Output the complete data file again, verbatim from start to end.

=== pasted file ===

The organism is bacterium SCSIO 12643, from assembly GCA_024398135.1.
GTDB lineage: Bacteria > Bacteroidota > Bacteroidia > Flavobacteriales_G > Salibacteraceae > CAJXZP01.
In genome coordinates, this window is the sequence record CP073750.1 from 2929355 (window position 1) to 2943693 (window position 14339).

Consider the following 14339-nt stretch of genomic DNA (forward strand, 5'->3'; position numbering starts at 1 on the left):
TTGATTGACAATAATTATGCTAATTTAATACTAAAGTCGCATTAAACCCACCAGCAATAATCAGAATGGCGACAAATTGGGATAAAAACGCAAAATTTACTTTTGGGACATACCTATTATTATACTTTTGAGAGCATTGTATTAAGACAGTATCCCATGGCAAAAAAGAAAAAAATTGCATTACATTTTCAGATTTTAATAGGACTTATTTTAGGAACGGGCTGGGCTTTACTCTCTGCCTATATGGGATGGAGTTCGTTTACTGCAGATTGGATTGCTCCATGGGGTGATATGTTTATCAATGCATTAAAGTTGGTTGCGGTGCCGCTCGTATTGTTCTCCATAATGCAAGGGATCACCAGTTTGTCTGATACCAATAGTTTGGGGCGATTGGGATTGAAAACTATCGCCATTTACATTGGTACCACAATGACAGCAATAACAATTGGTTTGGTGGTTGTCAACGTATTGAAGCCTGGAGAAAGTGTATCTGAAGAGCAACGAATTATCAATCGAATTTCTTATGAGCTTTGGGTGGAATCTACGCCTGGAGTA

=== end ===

The organism is bacterium SCSIO 12643, from assembly GCA_024398135.1.
GTDB lineage: Bacteria > Bacteroidota > Bacteroidia > Flavobacteriales_G > Salibacteraceae > CAJXZP01.
In genome coordinates, this window is the sequence record CP073750.1 from 2929355 (window position 1) to 2943693 (window position 14339).

Consider the following 14339-nt stretch of genomic DNA (forward strand, 5'->3'; position numbering starts at 1 on the left):
TTGATTGACAATAATTATGCTAATTTAATACTAAAGTCGCATTAAACCCACCAGCAATAATCAGAATGGCGACAAATTGGGATAAAAACGCAAAATTTACTTTTGGGACATACCTATTATTATACTTTTGAGAGCATTGTATTAAGACAGTATCCCATGGCAAAAAAGAAAAAAATTGCATTACATTTTCAGATTTTAATAGGACTTATTTTAGGAACGGGCTGGGCTTTACTCTCTGCCTATATGGGATGGAGTTCGTTTACTGCAGATTGGATTGCTCCATGGGGTGATATGTTTATCAATGCATTAAAGTTGGTTGCGGTGCCGCTCGTATTGTTCTCCATAATGCAAGGGATCACCAGTTTGTCTGATACCAATAGTTTGGGGCGATTGGGATTGAAAACTATCGCCATTTACATTGGTACCACAATGACAGCAATAACAATTGGTTTGGTGGTTGTCAACGTATTGAAGCCTGGAGAAAGTGTATCTGAAGAGCAACGAATTATCAATCGAATTTCTTATGAGCTTTGGGTGGAATCTACGCCTGGAGTA